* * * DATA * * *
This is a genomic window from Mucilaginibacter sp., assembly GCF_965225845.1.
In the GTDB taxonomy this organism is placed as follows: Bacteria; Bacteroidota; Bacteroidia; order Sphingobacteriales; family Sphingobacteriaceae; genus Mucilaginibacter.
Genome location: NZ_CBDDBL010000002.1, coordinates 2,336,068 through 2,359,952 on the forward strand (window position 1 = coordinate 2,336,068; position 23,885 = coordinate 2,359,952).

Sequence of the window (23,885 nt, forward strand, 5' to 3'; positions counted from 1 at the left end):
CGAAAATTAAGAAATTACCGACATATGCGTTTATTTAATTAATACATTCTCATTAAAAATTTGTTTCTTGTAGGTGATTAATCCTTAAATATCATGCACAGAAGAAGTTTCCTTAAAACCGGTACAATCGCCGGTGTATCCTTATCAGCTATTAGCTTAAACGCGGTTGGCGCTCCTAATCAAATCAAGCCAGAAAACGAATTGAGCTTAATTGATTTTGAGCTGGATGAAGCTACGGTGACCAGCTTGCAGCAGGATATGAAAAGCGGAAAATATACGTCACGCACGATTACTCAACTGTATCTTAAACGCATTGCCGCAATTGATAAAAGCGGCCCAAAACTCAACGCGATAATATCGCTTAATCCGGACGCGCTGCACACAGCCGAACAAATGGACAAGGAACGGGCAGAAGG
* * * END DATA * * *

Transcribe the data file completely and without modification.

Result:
This is a genomic window from Mucilaginibacter sp., assembly GCF_965225845.1.
In the GTDB taxonomy this organism is placed as follows: Bacteria; Bacteroidota; Bacteroidia; order Sphingobacteriales; family Sphingobacteriaceae; genus Mucilaginibacter.
Genome location: NZ_CBDDBL010000002.1, coordinates 2,336,068 through 2,359,952 on the forward strand (window position 1 = coordinate 2,336,068; position 23,885 = coordinate 2,359,952).

Sequence of the window (23,885 nt, forward strand, 5' to 3'; positions counted from 1 at the left end):
CGAAAATTAAGAAATTACCGACATATGCGTTTATTTAATTAATACATTCTCATTAAAAATTTGTTTCTTGTAGGTGATTAATCCTTAAATATCATGCACAGAAGAAGTTTCCTTAAAACCGGTACAATCGCCGGTGTATCCTTATCAGCTATTAGCTTAAACGCGGTTGGCGCTCCTAATCAAATCAAGCCAGAAAACGAATTGAGCTTAATTGATTTTGAGCTGGATGAAGCTACGGTGACCAGCTTGCAGCAGGATATGAAAAGCGGAAAATATACGTCACGCACGATTACTCAACTGTATCTTAAACGCATTGCCGCAATTGATAAAAGCGGCCCAAAACTCAACGCGATAATATCGCTTAATCCGGACGCGCTGCACACAGCCGAACAAATGGACAAGGAACGGGCAGAAGG